Cash and Counseling Evaluation Changes Policymakers' Approach to Consumer-Directed Care
Mathematica’s evaluation of the Medicaid Cash and Counseling Demonstration altered policymakers’ thinking about consumer-directed care, leading the federal government to pass legislation encouraging it, and states to incorporate it into their Medicaid programs. A team of Mathematica researchers and programmers partnered with funders, state program directors, and journal editors to complete and disseminate high impact research on this innovative approach to providing home-based personal assistance to Medicaid beneficiaries who are frail or have disabilities.
Participants in the Medicaid Cash and Counseling Demonstration managed a monthly allowance to purchase assistance with routine daily living activities from sources other than traditional home care agencies. They could also purchase equipment or home modifications to facilitate independent living. The goal was to increase beneficiaries’ control over and satisfaction with personal care by allowing them to decide what services they wanted, who (including possibly family members) would provide them, and how and when the services would be provided, while limiting Medicaid spending to what their authorized care would have cost from an agency. Another important goal was to reduce the burden on unpaid family caregivers who provide the majority of care that beneficiaries receive.
The program was implemented as a demonstration in Arkansas, Florida, and New Jersey between 1998 and 2004. Approximately 2,000 adults in each state (plus 500 Florida children) who volunteered for the study were randomly assigned to participant or control groups. Our evaluation investigated effects on consumers, unpaid caregivers, hired workers, and Medicaid costs.
Participants typically hired relatives, but about one-third hired only unrelated individuals. Researchers found large, statistically significant, favorable effects on unmet needs, satisfaction with care, and quality of life for all three states, for both elderly and nonelderly adults, and for children with developmental disabilities in Florida. More than half of participants in each state reported that the program had improved their lives a great deal. Participants’ rates of adverse health events related to caregiving were similar to or lower than controls’. Participants’ primary unpaid caregivers reported significantly less physical, emotional, and financial stress than control group caregivers, lower rates of adverse health effects from caregiving, and greater satisfaction with life. Participants’ nursing home use was reduced 18 percent in Arkansas. Workers hired under the program also fared well compared to agency workers, reporting higher satisfaction with their pay and similar rates of job-related injuries and physical strain.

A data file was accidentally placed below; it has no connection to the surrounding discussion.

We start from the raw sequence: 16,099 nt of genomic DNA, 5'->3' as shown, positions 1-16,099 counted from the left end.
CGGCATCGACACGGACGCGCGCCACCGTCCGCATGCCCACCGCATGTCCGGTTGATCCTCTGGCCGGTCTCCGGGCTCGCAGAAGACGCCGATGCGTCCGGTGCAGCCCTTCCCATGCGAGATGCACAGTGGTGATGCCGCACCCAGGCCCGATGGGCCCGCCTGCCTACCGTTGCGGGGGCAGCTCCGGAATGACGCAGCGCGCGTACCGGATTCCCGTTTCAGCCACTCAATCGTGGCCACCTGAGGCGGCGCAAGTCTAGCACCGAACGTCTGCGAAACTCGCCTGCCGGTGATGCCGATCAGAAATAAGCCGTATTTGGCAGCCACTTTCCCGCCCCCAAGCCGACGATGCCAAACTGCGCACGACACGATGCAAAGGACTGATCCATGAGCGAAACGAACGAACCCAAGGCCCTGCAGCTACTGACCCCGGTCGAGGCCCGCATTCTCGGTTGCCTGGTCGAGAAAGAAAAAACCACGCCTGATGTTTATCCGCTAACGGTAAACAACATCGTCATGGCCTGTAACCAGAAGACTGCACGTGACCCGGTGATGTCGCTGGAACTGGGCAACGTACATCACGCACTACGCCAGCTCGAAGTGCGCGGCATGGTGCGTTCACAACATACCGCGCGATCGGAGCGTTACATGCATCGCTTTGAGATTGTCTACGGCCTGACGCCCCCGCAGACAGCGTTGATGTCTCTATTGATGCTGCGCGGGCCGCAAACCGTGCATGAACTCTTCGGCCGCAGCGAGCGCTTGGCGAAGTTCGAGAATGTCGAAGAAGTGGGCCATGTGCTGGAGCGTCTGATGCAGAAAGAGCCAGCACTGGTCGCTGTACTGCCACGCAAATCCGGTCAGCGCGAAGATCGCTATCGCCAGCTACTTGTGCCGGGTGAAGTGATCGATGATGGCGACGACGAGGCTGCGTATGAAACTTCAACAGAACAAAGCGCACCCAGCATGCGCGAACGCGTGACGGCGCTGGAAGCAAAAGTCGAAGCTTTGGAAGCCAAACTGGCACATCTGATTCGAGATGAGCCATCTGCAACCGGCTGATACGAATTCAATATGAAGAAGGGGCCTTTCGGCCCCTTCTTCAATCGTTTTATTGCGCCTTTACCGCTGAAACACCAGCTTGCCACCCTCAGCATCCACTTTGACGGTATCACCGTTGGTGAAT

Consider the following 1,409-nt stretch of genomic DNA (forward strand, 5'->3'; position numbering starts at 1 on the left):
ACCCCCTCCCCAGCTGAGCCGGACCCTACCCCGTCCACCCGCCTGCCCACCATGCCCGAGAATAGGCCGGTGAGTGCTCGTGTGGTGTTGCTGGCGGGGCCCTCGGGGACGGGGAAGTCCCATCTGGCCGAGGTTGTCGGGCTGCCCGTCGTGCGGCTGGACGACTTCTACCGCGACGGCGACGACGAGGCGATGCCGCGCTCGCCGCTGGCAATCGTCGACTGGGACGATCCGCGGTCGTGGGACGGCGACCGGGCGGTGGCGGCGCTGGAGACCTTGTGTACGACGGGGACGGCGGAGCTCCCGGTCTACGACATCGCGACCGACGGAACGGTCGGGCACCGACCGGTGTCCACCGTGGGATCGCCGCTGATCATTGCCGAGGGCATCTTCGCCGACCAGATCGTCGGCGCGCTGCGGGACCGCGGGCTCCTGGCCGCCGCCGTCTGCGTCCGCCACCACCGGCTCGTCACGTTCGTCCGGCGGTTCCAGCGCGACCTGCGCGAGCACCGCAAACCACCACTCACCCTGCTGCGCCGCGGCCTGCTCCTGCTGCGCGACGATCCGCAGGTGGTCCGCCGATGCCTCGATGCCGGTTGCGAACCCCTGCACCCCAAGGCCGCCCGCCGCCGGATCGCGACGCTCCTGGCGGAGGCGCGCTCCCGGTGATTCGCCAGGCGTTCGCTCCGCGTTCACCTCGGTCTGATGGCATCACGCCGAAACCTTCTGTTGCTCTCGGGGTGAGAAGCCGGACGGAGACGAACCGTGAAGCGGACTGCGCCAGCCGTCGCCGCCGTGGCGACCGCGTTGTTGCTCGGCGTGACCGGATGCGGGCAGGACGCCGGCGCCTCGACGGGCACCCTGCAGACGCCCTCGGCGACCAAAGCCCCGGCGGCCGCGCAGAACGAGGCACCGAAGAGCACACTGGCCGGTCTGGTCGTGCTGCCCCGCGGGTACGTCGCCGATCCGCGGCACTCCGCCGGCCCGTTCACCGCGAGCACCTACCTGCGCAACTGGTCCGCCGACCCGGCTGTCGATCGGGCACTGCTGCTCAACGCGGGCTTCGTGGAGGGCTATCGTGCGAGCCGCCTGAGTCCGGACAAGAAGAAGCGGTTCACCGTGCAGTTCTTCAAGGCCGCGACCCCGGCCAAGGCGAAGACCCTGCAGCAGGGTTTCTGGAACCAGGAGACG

The evaluation found that the program participants had higher Medicaid expenditures for personal care than controls, but lower expenditures for other Medicaid services. It also found that in two states, the reason for participants’ higher expenditures was that control group members received far less services than had been authorized, while in the third state the participants received substantially higher allowances than their initial care plans recommended.
The findings were disseminated quickly to different stakeholders through publications, congressional briefings, press releases, webcasts to states, audiotapes for legislators, and presentations at conferences attended by state officials. The first peer-reviewed findings were published as “web exclusives” in Health Affairs in 2004 to get them out quickly. Findings on family caregiver effects and the experiences of hired workers were published in the Gerontologist. A Medical Care article examined the reduction in nursing home use. A special ten-paper issue of Health Services Research was commissioned, describing the origins of the program, implementation challenges, and all program effects. Reprints of all publications and short, informal issue briefs were distributed broadly to state Medicaid directors and to federal policymakers. The National Program Office for Cash & Counseling used the research extensively in promoting the program to state Medicaid directors and federal legislators.
Assured that this type of consumer direction is safe and that costs of the program could be controlled, policymakers made changes to improve the lives of thousands of Medicaid beneficiaries and their caregivers:
Survey data were collected via computer-assisted telephone interviewing. Our work included a baseline survey (conducted prior to random assignment), a four-month survey (treatment group only), a nine-month survey, and two caregiver surveys. Baseline response rate was 100 percent by definition—if the baseline interview was not completed, the person was not part of the study. Additional response rates were as follows:
As a result of the study's important impact on policy, the research team was awarded the HSR Impact Award from AcademyHealth in 2009.
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